In law of Tort there is no free choice – law imposes the obligation. Contractual obligation owes a duty to the other party to the contract. In tort owe duty to everyone not to use violence against them, not to trespass on property belonging to others, not to defame them. Generally, liability in contract is strict. Tortuous liability is based on fault. Liability is imposed on a person who has not done what promised to do. In tort imposed on someone who has done something should not have done or has failed to do something should have done.
Damages: the object of awarding damages in contract is to put claimant in position would have been in had contract been performed. Intort,itistoputtheclaimantinthe position he would have been in had the tort not happened. ASSIGNMENT ON COMMON LAW PAGE | 9 Question: 4 Define the tort of Negligence and explain what must be established to place a claim for negligence. Answer: Tort of negligence (Denis keenan & Sarah Riches 2007) If somebody owes a duty of care to somebody and he/she breaches the duty of care causes injury for the breach is called negligence. The foundations of the modern law of negligence best describes in a well known English law which is known as Donoghue v Stevenson .
Example: As a student of Icon College they have some duty of care to me. If I fell down because of the slippery floor in the class room and got serious injury. Then I can sue Icon College on the basis of tort of negligence. In order to establish negligence a claimant must prove the following things; 1. The defendant owed him a legal duty of care 2. The defendant was in breach of this duty of care 3. The claimant suffered injury or loss as a result of the breach 4. The injury or damage suffered was not too remote a consequence of the breach of duty. Duty of care The first question is whether there has been a duty of care.
Has the defendant actually been negligent? Duty of care simply means that one must take reasonable steps to ensure their actions do not knowingly cause harm to another individual. In this occasion law looks the following things; •The nature of the relationship between the parties; •Whether the incident resulting in harm was reasonably foreseeable, and •The proximity or causal connection between one person’s conduct and the other person’s injury. Example: John Munroe (Acrylics) Ltd v London Fire Brigade & Civil Defence Authority .
Caparo Industries Plc v Dickman . Injury not too remote Injury not too remote Casually connected Casually connected Breach caused injury Breach caused injury In breach of that duty of care In breach of that duty of care Owes a duty of care Owes a duty of care ASSIGNMENT ON COMMON LAW PAGE | 10 Breach of duty The next question is whether there has been a breach of the duty of care. Has the defendant actually been negligent? As a practical matter, this is very important. It will often be a major issue between the claimant’s advisers and the defendant’s advisers or insurers in attempting to reach a settlement. If there is a trial, the court will consider a range of factors including;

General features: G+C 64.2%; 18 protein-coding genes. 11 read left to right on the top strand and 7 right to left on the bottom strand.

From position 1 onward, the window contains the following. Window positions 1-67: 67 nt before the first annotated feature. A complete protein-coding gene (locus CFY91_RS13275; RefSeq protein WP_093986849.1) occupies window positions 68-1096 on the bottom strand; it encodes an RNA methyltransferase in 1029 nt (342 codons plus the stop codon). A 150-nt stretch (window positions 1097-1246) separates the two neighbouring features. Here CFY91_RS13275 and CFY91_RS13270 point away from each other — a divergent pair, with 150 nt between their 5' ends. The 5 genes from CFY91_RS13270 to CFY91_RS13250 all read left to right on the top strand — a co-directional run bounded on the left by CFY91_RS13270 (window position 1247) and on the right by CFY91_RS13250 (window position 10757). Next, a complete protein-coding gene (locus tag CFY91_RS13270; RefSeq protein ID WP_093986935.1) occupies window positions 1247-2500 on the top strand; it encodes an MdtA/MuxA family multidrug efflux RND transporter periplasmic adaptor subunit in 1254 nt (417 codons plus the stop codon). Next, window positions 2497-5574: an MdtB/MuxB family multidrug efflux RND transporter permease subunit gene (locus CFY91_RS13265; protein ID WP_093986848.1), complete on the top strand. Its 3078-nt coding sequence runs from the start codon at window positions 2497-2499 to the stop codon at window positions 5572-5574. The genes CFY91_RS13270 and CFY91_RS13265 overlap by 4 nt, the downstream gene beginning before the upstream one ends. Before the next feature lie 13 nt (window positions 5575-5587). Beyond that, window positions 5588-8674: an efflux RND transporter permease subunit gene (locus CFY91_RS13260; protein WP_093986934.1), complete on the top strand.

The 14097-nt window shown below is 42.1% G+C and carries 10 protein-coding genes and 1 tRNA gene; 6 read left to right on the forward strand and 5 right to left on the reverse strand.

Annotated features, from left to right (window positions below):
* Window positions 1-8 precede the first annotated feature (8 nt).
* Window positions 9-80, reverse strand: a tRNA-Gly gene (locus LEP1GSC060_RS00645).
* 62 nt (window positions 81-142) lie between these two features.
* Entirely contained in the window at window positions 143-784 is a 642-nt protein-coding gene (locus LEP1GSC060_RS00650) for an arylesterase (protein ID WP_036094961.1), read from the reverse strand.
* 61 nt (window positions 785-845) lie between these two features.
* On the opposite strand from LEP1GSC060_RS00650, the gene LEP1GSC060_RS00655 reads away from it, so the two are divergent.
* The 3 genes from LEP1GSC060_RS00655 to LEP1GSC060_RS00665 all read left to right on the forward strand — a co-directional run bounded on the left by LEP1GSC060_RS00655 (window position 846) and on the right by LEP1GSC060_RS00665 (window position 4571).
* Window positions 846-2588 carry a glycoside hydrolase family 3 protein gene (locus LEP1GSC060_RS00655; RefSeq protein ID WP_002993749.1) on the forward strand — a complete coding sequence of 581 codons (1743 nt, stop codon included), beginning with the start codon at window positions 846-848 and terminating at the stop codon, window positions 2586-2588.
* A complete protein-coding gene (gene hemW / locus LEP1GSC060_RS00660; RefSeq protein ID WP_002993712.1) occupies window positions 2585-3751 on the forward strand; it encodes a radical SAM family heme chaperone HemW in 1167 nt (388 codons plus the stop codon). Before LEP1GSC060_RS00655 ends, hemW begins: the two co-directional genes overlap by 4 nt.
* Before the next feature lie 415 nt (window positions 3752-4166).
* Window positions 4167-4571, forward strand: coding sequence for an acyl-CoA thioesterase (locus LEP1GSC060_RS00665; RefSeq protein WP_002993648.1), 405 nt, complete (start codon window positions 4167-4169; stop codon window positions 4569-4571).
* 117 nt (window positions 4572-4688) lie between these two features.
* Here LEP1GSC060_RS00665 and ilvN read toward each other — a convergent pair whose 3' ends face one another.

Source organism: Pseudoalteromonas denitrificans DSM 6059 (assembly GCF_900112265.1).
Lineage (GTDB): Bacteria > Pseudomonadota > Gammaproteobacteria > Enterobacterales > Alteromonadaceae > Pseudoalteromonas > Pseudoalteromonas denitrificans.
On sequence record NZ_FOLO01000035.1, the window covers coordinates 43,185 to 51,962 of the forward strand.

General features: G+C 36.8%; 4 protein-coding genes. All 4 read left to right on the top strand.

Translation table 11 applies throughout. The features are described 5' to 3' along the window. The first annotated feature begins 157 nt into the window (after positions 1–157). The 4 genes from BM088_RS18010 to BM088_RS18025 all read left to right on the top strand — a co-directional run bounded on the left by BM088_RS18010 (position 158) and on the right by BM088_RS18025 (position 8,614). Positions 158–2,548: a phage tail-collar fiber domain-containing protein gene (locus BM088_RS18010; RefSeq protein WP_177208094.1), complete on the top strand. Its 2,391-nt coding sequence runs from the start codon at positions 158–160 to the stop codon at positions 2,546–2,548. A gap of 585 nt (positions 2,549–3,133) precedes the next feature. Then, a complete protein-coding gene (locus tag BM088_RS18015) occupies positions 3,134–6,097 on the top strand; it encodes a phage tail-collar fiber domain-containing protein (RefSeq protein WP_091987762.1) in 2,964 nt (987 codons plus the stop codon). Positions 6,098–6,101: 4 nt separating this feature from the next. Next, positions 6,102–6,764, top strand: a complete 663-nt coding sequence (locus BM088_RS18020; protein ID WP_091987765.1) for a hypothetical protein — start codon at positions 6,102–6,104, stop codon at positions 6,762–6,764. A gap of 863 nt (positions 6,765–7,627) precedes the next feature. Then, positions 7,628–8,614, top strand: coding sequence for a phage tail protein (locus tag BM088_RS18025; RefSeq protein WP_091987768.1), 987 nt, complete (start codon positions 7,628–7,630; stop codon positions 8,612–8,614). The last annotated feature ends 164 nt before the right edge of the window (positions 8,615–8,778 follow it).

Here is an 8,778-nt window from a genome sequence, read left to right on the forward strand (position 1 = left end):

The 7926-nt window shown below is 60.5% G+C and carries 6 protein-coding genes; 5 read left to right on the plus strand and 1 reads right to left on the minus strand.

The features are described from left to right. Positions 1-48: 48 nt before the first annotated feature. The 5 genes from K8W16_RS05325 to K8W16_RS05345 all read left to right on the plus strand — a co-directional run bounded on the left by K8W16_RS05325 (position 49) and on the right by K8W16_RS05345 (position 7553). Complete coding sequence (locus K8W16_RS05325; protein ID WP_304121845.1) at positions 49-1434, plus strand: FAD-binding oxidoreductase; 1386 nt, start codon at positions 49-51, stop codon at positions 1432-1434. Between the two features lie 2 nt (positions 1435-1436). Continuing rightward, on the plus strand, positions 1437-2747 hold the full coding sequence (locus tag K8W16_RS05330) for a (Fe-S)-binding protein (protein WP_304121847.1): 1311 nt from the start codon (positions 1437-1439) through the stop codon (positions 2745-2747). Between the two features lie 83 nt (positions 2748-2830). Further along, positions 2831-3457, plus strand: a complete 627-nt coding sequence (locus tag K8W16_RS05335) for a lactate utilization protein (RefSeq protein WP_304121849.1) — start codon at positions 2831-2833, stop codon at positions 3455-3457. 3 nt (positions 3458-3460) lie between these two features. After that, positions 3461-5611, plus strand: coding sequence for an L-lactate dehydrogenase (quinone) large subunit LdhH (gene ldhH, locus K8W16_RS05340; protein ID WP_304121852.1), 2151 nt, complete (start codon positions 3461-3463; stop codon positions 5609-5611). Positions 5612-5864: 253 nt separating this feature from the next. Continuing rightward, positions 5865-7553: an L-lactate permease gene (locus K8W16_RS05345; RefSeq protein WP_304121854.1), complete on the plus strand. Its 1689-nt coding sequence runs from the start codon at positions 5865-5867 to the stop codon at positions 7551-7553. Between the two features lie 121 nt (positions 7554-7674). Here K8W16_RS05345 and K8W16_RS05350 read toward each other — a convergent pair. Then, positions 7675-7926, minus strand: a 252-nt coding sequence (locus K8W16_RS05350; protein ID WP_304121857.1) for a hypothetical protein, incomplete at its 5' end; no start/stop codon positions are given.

•The likelihood that damage or injury will be incurred •The seriousness of a damage or injury •The cost and ease of taking precautions •The social need for the activity. Example: Cassidy v Ministry of Health . Damage The third question is whether there has been an injury caused by the breach of duty. The claimant must show he has suffered some damages and it is not too remote a consequence of it. The damage could be death, Personal injury, and nervous shock, damage to property and in limited circumstances financial loss. So the whole process should be in the following structure;
ASSIGNMENT ON COMMON LAW PAGE | 11 References Books 1. Brian A. B (2007), Contracts: examples & explanations, 4th edition, ISBN 0735562415, 9780735562417, Aspen Publishers. 2. Denis k. & Sarah R (2007), Business Law 8th edition, ISBN: 978-1-4058-4697-4, Pearson Education Ltd. 3. Rogers W. V. H. Winfield & Jolowicz on Tort (2002)16th edition, Sweet and Maxwell. Table of Cases 1. Actionstrength Ltd v International Glass Engineering & Saint-Gobbin Glass UK Ltd (2003) 2 All ER 615 236 2. Anglia Television v Reed  3 All ER 690 263 3. Caparo Industries Plc v Dickman (1990) 1 All ER 568 346, 355 4.
Carlil v Carblic smokeball 1 QB 256 xix 216, 217, 220, 222, 234, 334, 423 5. Cassidy v Ministry of Health (1951) 1 All ER 574 346 6. Beswick v Beswick 2 All ER 1197 231 7. Donoghue v Stevenson (1932) AC 562 345, 347-9, 353 8. Howell Securities v Hughes  1 All ER 161 224 9. Household fire Insurance v Grant  4 Ex D 216 223 10. Munroe (Acrylics) Ltd v London Fire Brigade & Civil Defence Authority (1997) 2 All ER 865 346 11. Payne v Cave (1789) 3 Term Rep 148 217 12. Pit V PHH Asset Management Ltd(1993) 1 WLR 327 222, 236 13. Storer v Manchester City Council  3 All ER 824,  1 WLR 1403, 73 LGR 1, 118 Sol Jo 599.